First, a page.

37 Very elderly patients pooled analysis

38 Very elderly patients pooled analysis: Vildagliptin add on metfrmin shows NO hypoglycemic event
Pooled analysis at 24 weeks; 50 mg bid HbA1c Reduction: At 24 weeks treatment Body Weight: At 24 weeks treatment Monotherapy studies pool Add on therapy studies pool Monotherapy studies pool Add on therapy studies pool n = BL 62 8.3 25 8.5 n = BL 62 74.9 25 82.8 Change in Body Weight (kg) from baseline Change in HbA1c (%) from baseline * * * Very elderly patients analysis: change in HbA1c and body weight – at 24 weeks treatment, and hypoglycemic events - In the patient group ≥ 75 years, treatment with vildagliptin significantly reduced mean HbA1c by -0.9% from a baseline of 8.3% in the pooled monotherapy efficacy population (p<0.0001) and by -1.1% from a baseline of 8.5% in the pooled add-on therapy to metformin efficacy population (p=0.0004). - Vildagliptin did not induce weight gain in older or younger patients as either monotherapy or add-on therapy to metformin. In the patient group ≥ 75 years, modest mean weight reductions of -0.9 kg from a baseline of 75 kg (p=0.0277) in the pooled monotherapy efficacy population and of -0.2 kg from a baseline of 83 kg (p=0.6381) in the pooled add-to therapy to metformin efficacy population were seen. An analysis of hypoglycemia in the age groups showed that in patients ≥ 75 years, no confirmed-hypoglycemic events were reported with vildagliptin in monotherapy and add-on therapy to metformin, and that most notably no severe episodes were observed. Reference Schweizer A. et al. Clinical experience with vildagliptin in the management of type 2 diabetes in a patient population ≥75 years: A pooled analysis from a database of clinical trials. Diabetes, Obesity and Metabolism. 2011;13: 55–64. *<0.05 vs baseline (within group) Mono > 75 Add on > 75 Hypoglycemic events Monotherapy studies pool Add on therapy studies pool Any events 0.0 Severe events OR No hypoglycemic events, including severe events was reported in elderly patients with monotherapy and add-on therapy Schweizer A. et al, Diabetes, Obesity and Metabolism 13: 55–64, 2011.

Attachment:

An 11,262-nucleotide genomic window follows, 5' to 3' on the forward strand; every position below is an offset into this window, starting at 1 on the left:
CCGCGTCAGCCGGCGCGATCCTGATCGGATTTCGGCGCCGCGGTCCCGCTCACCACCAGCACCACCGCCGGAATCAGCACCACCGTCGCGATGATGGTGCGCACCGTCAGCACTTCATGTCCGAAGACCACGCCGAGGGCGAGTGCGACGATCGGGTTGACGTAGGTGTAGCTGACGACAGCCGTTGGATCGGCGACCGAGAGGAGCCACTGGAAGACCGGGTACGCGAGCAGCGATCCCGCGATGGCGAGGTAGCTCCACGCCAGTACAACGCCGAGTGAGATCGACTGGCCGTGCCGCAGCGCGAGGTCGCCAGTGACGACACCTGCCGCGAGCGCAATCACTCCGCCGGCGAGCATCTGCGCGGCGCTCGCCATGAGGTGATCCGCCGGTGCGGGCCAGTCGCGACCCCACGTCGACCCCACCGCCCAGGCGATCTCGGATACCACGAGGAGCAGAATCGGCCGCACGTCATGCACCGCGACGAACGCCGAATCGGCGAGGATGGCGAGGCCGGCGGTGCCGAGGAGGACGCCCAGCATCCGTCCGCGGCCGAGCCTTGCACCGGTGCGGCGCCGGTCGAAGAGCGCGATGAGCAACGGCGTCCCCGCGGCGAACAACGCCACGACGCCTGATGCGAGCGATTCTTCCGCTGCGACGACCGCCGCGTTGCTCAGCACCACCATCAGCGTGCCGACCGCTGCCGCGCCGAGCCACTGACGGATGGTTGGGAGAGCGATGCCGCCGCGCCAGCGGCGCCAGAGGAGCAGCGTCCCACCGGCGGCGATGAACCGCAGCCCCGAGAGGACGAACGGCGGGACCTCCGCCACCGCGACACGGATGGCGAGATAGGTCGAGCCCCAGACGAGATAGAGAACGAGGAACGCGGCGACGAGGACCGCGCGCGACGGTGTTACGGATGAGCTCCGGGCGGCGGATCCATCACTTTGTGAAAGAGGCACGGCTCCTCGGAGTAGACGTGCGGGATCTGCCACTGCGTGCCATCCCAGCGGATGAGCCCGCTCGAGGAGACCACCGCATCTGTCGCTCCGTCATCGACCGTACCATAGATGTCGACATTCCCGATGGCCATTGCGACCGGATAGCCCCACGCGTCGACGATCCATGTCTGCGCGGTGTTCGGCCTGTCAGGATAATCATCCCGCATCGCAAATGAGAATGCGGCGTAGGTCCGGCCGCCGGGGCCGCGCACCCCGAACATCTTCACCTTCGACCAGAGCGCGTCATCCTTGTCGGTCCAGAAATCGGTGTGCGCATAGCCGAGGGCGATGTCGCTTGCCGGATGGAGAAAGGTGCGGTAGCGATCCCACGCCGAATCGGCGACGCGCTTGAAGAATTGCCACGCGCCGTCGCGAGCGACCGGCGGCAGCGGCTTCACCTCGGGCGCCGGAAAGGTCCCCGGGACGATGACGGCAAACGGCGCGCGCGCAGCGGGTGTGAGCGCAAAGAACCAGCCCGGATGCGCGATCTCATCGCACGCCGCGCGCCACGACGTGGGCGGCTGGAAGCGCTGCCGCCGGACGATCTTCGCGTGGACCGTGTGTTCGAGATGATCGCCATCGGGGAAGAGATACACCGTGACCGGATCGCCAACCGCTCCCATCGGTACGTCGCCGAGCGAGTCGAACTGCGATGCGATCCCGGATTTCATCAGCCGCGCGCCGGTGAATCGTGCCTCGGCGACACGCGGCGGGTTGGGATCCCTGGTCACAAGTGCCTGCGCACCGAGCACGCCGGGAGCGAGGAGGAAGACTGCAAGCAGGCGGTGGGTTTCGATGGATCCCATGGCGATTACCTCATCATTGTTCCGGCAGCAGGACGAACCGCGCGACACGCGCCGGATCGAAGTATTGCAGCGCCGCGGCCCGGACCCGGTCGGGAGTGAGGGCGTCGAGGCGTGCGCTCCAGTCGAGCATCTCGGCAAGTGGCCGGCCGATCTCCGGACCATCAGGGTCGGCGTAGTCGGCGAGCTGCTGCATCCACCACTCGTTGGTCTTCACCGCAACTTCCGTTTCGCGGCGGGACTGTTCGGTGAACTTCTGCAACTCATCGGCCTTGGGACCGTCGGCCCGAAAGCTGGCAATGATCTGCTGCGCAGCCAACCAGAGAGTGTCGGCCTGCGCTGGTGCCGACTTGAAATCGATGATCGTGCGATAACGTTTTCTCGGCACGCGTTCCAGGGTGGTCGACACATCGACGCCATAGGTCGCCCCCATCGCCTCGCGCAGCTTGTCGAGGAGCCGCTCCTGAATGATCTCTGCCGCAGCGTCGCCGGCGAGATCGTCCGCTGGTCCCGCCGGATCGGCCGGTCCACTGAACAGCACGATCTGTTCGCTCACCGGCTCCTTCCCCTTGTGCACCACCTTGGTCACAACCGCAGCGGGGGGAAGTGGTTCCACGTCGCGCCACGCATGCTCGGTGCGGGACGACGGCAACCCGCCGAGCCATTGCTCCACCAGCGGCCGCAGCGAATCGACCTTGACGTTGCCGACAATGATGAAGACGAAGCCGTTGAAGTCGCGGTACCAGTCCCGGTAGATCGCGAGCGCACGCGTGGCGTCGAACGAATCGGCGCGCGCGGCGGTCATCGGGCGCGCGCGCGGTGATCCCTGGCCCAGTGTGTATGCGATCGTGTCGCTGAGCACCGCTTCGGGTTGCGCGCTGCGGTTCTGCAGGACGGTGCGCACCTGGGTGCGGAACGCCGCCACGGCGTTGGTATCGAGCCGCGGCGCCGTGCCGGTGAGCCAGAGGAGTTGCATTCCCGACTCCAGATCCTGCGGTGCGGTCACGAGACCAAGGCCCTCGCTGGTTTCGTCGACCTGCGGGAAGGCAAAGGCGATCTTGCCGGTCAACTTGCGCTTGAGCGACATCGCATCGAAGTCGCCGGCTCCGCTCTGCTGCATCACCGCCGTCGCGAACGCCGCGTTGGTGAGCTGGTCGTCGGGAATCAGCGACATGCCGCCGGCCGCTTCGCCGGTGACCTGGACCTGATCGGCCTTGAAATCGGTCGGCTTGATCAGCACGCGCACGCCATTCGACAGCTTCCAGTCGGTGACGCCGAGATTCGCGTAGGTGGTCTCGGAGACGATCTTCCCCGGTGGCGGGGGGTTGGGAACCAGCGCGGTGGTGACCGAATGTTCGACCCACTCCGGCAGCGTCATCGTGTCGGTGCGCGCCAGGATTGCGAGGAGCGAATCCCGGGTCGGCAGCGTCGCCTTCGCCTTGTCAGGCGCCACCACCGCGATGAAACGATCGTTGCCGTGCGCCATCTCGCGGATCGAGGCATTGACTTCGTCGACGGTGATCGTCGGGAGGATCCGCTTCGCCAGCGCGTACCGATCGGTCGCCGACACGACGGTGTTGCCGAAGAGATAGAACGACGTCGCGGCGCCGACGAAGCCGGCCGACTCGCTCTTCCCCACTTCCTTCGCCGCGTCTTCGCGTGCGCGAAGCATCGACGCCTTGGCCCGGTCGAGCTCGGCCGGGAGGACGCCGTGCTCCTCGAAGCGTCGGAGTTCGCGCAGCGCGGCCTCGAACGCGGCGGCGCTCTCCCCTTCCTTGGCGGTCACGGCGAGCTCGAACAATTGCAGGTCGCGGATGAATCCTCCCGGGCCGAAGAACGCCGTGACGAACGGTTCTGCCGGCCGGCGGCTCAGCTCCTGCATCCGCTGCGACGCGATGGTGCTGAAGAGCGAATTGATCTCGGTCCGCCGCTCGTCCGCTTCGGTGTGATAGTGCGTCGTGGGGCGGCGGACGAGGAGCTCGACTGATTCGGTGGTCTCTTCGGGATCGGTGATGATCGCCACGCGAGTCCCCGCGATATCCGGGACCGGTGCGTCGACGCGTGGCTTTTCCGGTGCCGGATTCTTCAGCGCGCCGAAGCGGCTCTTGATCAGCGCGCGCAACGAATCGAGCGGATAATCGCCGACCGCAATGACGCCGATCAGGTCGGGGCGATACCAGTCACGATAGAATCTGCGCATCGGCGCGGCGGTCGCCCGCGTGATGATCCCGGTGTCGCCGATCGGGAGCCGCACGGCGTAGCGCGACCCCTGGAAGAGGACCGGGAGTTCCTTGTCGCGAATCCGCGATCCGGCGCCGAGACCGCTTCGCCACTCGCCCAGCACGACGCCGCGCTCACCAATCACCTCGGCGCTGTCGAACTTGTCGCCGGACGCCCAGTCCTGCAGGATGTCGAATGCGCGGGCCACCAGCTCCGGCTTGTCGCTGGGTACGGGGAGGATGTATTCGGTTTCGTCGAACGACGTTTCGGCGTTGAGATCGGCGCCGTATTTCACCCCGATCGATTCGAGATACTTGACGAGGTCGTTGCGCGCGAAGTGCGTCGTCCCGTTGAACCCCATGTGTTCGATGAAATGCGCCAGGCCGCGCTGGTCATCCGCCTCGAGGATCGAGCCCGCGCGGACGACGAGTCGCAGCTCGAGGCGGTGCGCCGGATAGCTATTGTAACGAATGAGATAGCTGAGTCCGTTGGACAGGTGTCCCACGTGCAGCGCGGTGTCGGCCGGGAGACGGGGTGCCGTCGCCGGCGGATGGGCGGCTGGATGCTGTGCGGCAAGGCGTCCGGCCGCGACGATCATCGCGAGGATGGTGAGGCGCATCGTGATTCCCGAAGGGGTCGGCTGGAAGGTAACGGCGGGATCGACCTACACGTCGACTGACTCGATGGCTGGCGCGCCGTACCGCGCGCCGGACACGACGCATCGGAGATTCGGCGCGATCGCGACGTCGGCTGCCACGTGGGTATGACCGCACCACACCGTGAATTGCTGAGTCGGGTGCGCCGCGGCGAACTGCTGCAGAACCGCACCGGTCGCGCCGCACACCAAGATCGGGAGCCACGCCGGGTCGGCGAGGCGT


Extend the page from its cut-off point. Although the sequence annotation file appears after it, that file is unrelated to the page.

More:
39 Even When Add-on to Insulin

40 Fewer hypoglycemic events in vildagliptin add-on to insulin compared with insulin alone